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J Exp Biol. 1998 Sep;201 (Pt 18):2559-74.

Locomotion in alligator mississippiensis: kinematic effects of speed and posture and their relevance to the sprawling-to-erect paradigm

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Department of Biological Sciences, Ohio University, Athens, OH 45701, USA.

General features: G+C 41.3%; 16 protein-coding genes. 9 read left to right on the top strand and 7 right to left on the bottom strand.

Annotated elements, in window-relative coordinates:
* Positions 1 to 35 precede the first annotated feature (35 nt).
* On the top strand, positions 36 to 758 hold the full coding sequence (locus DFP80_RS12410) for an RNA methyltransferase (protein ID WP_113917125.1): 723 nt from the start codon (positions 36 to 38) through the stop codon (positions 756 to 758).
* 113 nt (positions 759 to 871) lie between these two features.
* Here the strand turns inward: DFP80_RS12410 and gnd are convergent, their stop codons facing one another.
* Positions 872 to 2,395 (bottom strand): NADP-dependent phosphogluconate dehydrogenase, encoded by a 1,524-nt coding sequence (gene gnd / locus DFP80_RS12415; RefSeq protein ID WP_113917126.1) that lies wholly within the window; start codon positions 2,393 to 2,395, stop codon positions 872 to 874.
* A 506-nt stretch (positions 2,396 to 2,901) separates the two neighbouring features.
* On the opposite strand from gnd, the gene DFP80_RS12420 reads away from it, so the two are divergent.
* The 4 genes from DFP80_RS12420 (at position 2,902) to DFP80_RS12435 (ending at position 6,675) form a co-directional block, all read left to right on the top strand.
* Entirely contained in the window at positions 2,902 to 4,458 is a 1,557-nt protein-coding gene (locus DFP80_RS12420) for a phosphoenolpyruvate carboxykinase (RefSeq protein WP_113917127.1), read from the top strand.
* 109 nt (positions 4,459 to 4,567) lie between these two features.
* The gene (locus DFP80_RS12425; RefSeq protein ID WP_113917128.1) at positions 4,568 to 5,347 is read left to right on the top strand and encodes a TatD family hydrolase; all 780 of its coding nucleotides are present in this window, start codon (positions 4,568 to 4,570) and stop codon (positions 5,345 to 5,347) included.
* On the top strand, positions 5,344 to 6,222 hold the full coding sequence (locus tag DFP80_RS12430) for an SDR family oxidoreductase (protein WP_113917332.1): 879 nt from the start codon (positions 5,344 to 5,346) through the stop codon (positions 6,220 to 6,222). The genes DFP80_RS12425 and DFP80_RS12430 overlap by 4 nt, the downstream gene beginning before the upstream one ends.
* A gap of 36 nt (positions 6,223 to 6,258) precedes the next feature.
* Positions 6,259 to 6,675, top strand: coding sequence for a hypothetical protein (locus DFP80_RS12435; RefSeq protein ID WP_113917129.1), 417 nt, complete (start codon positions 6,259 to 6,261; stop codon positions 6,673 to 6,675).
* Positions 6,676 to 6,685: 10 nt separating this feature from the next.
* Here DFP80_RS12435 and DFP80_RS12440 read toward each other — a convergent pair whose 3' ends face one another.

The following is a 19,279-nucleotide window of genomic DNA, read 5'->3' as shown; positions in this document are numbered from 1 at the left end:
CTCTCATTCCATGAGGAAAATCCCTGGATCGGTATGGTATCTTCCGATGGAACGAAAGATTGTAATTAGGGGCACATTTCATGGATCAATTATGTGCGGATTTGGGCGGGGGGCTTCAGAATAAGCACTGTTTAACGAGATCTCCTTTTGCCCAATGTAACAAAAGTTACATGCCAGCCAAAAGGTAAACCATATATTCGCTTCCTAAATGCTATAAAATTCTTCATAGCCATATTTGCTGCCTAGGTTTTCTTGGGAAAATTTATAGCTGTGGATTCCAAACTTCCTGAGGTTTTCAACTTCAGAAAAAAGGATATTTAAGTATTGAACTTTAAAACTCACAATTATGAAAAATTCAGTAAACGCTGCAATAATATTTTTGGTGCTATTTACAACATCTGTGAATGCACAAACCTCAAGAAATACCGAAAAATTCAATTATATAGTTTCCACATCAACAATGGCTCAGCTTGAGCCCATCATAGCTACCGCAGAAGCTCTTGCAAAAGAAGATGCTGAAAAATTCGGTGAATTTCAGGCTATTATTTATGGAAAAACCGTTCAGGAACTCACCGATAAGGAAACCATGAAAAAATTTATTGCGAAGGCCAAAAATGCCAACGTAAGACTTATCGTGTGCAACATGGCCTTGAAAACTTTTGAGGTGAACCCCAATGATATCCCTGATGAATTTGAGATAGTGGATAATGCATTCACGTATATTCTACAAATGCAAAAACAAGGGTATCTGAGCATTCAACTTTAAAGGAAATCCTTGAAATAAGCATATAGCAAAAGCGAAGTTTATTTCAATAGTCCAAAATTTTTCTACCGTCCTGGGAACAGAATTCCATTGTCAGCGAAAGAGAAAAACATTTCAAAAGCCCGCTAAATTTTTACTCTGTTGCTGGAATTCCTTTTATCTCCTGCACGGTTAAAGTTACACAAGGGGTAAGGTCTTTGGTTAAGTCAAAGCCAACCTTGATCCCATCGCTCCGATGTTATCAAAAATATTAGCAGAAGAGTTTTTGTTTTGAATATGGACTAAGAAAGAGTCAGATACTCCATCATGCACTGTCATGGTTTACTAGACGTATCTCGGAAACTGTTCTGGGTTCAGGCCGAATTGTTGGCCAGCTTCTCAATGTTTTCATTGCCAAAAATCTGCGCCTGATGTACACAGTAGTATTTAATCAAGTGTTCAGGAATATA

In terms of locomotory posture, amphibians and lizards are considered to be sprawlers, mammals and dinosaurs are considered to be erect, and extant crocodilians are considered to be intermediate because they use the 'high walk', a semi-erect posture where the body is held half-way between the sprawling and erect grades during locomotion. In addition, crocodilians occasionally use a sprawling posture. Extant crocodilians, therefore, provide an interesting model in which to investigate the sprawling-to-erect transition in vertebrate evolution. This study quantifies the sprawl and high walk kinematics of the alligator Alligator mississippiensis moving at different speeds on a treadmill and compares them with kinematic data available for other vertebrates. These data allow us to examine the effects of speed on crocodilian postures and to examine how crocodilian locomotion relates to the sprawling-to-erect paradigm in vertebrate locomotion. Our results show that the crocodilian sprawl is not functionally equivalent to the primitive sprawling behaviors exhibited by salamanders and lizards. In fact, although the high walks and sprawls of alligators exhibit some kinematic differences, they are actually much more similar than expected and, essentially, the crocodilian sprawl is a lower version of a high walk and could be termed a 'low walk'. In terms of the sprawling-to-erect transition, the high walk has knee kinematics intermediate between those of birds and non-archosaurian tetrapods, but alligators increase speed in a way completely different from other terrestrial vertebrates (distal rather than proximal limb elements are used to increase speed). These kinematic data viewed in the light of the fossil and phylogenetic evidence that modern crocodilians evolved from erect ancestors suggest that modern crocodilians have secondarily evolved a variable semi-erect posture and that they are problematic as an intermediate model for the evolutionary transition from sprawling to erect postures in archosaurs.

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